Education Edge » Ph.D. Student Co-Presents at National Residency Match Conference


Ph.D. Student Co-Presents at National Residency Match Conference

by UM School of Education on January 1, 2020
Proffitt with co-presenter Deborah Heineman
Proffitt (left) with co-presenter Deborah Heineman

Holly Proffitt, UM higher education Ph.D. student and senior career advisor at the New York Institute of Technology College of Osteopathic Medicine (NYITCOM)- Jonesboro, AK, co-presented at the National Residency Match Conference in Chicago, Illinois.

Proffitt’s poster presentation titled, “One Program, Two Locations: Preparing Our Students for the Match” focused on the curriculum, uses of technology and projected outcomes based on the efforts of the Residency and Career Services teams at NYITCOM, Long Island, NY and Jonesboro, AR.

“As a Ph.D. student, I enjoy being able to contribute to the field, specifically, medical education,” said Proffitt. “This presentation allowed me to collaborate with my counterpart on another campus and share successes in the field of career development with a specialized population.”

The National Resident Matching Program® (NRMP®), brings together undergraduate and graduate medical education stakeholders – medical school deans and faculty, residency program directors, and the leaders of GME sponsoring institutions to generate ideas and prepare medical students for the next step in their education.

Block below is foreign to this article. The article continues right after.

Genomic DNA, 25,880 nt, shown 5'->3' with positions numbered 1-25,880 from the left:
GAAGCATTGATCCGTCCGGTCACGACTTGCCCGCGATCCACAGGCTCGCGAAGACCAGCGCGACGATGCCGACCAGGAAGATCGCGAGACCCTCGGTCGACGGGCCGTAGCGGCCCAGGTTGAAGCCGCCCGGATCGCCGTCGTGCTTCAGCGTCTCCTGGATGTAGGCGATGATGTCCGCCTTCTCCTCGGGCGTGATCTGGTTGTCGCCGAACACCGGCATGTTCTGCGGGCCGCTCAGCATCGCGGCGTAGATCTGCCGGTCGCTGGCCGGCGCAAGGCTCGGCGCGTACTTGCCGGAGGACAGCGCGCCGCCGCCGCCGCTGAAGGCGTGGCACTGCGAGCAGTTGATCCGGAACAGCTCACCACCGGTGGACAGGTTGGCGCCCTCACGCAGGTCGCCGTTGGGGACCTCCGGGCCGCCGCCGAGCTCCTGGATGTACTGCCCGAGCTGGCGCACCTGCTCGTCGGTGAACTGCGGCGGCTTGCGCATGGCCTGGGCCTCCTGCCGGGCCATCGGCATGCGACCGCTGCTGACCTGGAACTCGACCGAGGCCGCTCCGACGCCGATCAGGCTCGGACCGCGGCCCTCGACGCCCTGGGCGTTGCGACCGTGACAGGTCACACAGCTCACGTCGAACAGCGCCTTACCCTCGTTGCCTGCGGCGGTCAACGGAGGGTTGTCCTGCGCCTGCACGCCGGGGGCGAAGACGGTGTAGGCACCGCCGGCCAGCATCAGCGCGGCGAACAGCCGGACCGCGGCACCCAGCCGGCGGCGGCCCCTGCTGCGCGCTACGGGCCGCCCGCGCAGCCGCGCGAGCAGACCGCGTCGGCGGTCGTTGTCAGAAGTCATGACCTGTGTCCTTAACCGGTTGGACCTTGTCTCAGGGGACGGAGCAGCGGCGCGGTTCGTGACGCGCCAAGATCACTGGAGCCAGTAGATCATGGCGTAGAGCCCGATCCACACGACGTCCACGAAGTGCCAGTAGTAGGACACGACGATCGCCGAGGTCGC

“This is also the first year my campus (NYITCOM-Arkansas) will have students participating in the match and pursuing graduate medical education, so presenting at this conference was representative of their efforts and the work we have been doing for the last four years in preparing them for success post-graduation,” Proffitt said.  

Proffitt notes the Arkansas campus, newly established in 2016, has its inaugural class entering the match in March 2020. To increase the confidence and success of match prospects for the entire student population, both NYITCOM campuses have worked collaboratively to use their diverse backgrounds and skill sets to create a comprehensive career development and residency curriculum for all four years of the students’ medical education. Even though the campuses are divided by geographic distance and time zones, the staff have found ways to collaborate allowing for real-time presentations and events to provide students with the opportunities to interact with each other and residency program staff.

“We were also the only non-physicians presenting at this conference which was really impactful for a higher education practitioner in medical education,” Proffitt said. 

By Veronica Crawford